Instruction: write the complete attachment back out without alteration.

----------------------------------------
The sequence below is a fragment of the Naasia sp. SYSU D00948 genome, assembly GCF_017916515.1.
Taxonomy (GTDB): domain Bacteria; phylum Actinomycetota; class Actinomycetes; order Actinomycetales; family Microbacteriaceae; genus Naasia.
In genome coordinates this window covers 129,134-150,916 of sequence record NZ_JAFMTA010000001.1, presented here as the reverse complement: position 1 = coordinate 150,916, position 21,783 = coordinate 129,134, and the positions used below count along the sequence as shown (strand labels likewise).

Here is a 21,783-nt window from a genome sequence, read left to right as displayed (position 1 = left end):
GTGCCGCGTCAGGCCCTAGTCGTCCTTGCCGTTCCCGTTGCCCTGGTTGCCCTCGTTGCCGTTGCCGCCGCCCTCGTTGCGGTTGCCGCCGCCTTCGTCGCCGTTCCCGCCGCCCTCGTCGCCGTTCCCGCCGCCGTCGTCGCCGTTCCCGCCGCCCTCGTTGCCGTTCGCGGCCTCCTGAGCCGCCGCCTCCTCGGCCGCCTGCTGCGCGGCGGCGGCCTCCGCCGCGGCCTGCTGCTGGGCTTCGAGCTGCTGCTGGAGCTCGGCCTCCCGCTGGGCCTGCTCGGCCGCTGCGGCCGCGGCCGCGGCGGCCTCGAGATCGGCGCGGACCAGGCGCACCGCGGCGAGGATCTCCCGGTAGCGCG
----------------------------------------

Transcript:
The sequence below is a fragment of the Naasia sp. SYSU D00948 genome, assembly GCF_017916515.1.
Taxonomy (GTDB): domain Bacteria; phylum Actinomycetota; class Actinomycetes; order Actinomycetales; family Microbacteriaceae; genus Naasia.
In genome coordinates this window covers 129,134-150,916 of sequence record NZ_JAFMTA010000001.1, presented here as the reverse complement: position 1 = coordinate 150,916, position 21,783 = coordinate 129,134, and the positions used below count along the sequence as shown (strand labels likewise).

Here is a 21,783-nt window from a genome sequence, read left to right as displayed (position 1 = left end):
GTGCCGCGTCAGGCCCTAGTCGTCCTTGCCGTTCCCGTTGCCCTGGTTGCCCTCGTTGCCGTTGCCGCCGCCCTCGTTGCGGTTGCCGCCGCCTTCGTCGCCGTTCCCGCCGCCCTCGTCGCCGTTCCCGCCGCCGTCGTCGCCGTTCCCGCCGCCCTCGTTGCCGTTCGCGGCCTCCTGAGCCGCCGCCTCCTCGGCCGCCTGCTGCGCGGCGGCGGCCTCCGCCGCGGCCTGCTGCTGGGCTTCGAGCTGCTGCTGGAGCTCGGCCTCCCGCTGGGCCTGCTCGGCCGCTGCGGCCGCGGCCGCGGCGGCCTCGAGATCGGCGCGGACCAGGCGCACCGCGGCGAGGATCTCCCGGTAGCGCG